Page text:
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Particle distribution in a box

  • Thread starter villiami
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  • #1
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Homework Statement


N atoms are in two boxes, box A: volume=V, and box B: volume=3V. (Assume a atoms make up a low density perfect gas).

1) How many ways can n be chosen, where n=(number of atoms in box A)?

2) Each atom if allocated a spatial state. Assuming that the number of available states within a volume V is proportional to that volume, write down an expression for the total number of microstates (Ω) present in the macrostate specified by n.

3) By optimising Ω determine the most likely number of gas atoms present in A and B. What are these values when N = 100?

4) Find the probability of the most likely distribution.


The attempt at a solution
1) 2^N right? (N binary choices)
2) ??
3) Clearly 25 in A, 75 in B. But need to answer 2) to derive it their way.
4) ??

Thanks,
Villiami
 

Answers and Replies

  • #2
diazona
Homework Helper
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First of all, #1: yes there are 2^N ways of dividing the N atoms up between the two boxes. But how many of those ways put n of the atoms in box A? (Hint: it's not all of them)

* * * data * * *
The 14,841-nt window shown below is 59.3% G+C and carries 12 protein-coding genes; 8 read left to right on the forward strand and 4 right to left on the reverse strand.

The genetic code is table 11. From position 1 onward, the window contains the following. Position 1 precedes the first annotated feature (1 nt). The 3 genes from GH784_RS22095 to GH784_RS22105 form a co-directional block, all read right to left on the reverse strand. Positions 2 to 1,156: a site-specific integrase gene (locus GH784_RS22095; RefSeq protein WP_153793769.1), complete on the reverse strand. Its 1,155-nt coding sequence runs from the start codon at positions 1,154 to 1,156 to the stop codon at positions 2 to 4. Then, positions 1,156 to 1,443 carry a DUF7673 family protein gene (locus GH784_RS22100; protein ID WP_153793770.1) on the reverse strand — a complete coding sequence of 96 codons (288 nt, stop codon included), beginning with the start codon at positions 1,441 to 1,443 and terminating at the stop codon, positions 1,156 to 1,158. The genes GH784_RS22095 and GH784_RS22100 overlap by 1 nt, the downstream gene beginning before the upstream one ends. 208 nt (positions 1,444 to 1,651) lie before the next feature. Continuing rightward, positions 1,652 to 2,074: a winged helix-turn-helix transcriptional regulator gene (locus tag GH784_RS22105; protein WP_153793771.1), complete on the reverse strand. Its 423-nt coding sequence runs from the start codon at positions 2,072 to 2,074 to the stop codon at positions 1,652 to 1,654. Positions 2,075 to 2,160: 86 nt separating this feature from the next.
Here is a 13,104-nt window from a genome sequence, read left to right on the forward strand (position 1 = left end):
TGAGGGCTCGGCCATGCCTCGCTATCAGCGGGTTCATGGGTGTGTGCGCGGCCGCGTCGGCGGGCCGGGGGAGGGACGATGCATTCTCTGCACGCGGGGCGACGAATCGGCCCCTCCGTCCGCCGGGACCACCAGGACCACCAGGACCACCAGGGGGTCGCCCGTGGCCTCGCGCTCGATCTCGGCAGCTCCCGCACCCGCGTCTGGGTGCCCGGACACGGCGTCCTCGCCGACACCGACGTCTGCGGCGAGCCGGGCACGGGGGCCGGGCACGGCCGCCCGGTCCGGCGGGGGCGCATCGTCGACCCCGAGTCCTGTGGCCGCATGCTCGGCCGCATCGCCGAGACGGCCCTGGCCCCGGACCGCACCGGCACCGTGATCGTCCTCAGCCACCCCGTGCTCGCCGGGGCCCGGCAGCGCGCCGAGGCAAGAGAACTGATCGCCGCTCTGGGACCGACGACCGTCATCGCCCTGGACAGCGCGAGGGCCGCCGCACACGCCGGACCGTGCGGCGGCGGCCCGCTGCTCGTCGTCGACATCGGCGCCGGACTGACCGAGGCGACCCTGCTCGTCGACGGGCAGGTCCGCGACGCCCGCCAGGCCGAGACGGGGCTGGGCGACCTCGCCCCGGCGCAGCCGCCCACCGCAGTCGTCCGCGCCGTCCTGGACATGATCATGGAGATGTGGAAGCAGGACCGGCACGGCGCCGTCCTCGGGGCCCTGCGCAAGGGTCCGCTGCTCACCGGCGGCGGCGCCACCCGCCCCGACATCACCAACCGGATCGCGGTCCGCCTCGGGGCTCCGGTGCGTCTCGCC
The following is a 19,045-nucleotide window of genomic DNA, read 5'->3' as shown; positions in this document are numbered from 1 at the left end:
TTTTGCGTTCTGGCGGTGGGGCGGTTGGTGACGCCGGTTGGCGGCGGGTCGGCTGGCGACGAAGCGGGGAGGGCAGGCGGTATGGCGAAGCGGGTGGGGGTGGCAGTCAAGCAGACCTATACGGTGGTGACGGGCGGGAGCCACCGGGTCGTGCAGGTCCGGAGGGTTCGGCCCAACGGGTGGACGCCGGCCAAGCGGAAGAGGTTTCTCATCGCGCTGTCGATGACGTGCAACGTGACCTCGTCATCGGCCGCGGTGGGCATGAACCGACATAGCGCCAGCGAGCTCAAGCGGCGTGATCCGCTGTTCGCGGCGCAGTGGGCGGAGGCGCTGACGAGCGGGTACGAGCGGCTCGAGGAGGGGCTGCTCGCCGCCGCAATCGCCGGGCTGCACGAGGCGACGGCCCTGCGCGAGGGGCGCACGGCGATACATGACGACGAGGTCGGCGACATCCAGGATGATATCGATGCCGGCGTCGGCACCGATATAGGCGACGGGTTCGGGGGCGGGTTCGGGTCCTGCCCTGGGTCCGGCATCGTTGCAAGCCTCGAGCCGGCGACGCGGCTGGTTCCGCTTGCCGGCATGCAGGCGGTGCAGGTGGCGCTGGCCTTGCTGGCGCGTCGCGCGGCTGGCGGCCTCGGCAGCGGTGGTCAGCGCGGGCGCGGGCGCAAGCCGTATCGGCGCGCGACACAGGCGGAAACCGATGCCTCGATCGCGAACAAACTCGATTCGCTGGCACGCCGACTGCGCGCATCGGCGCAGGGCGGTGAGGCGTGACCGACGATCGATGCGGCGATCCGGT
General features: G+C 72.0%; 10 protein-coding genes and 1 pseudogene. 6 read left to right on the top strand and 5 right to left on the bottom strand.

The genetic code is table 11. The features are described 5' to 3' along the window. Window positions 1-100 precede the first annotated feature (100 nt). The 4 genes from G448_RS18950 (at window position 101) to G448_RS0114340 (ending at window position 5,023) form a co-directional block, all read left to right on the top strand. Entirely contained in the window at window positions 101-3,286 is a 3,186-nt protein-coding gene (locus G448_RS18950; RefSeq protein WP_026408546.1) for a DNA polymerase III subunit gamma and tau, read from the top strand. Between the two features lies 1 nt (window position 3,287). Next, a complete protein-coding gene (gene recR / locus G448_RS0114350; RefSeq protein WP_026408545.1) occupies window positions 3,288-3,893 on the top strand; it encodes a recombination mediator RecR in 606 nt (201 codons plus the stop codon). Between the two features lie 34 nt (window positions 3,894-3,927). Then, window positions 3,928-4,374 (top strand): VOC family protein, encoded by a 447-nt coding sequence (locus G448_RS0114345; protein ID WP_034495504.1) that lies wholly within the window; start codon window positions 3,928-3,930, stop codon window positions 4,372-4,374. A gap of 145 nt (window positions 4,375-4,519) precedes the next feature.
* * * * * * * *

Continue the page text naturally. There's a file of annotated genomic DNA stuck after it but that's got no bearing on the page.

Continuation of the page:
• #3
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First of all, #1: yes there are 2^N ways of dividing the N atoms up between the two boxes. But how many of those ways put n of the atoms in box A? (Hint: it's not all of them)
So #microstates(A) = N! / n!(N-n)! [Putting n in A]
but isn't num(B) = N! / (N-n)!n! as well? [putting N-n into B]

I still don't see how to weight them according to volumes..
(thanks for the help so far!)
 
  • #4
diazona
Homework Helper
2,175
6
So #microstates(A) = N! / n!(N-n)! [Putting n in A]
but isn't num(B) = N! / (N-n)!n! as well? [putting N-n into B]
Yep, that's exactly right... these numbers are not weighted by volume. Once you pick a particular set of particles to put in box A, all the rest have to go in box B - you don't have any choice left. So each way of putting n particles in box A corresponds to exactly one way of putting N-n particles in box B. Now do you see why you'd expect those two results to be the same?

For part 2, it says each atom is allocated a spatial state. In practice, these would be quantum states, but if you like you can imagine that the volume V is divided into little "miniboxes" of a constant size, say U (or whatever you want to call it), and that each atom goes into a minibox. The total number of miniboxes in box A is V/U - you can give this number a label, say C (again, call it whatever you want). Now, you have n atoms in box A which have to be distributed into the C miniboxes. Each way of distributing them is one microstate of box A. So how many microstates are there for box A alone? What about for box B alone? And once you've found those two numbers, what's the total number of microstates for the entire system (A+B)?
 

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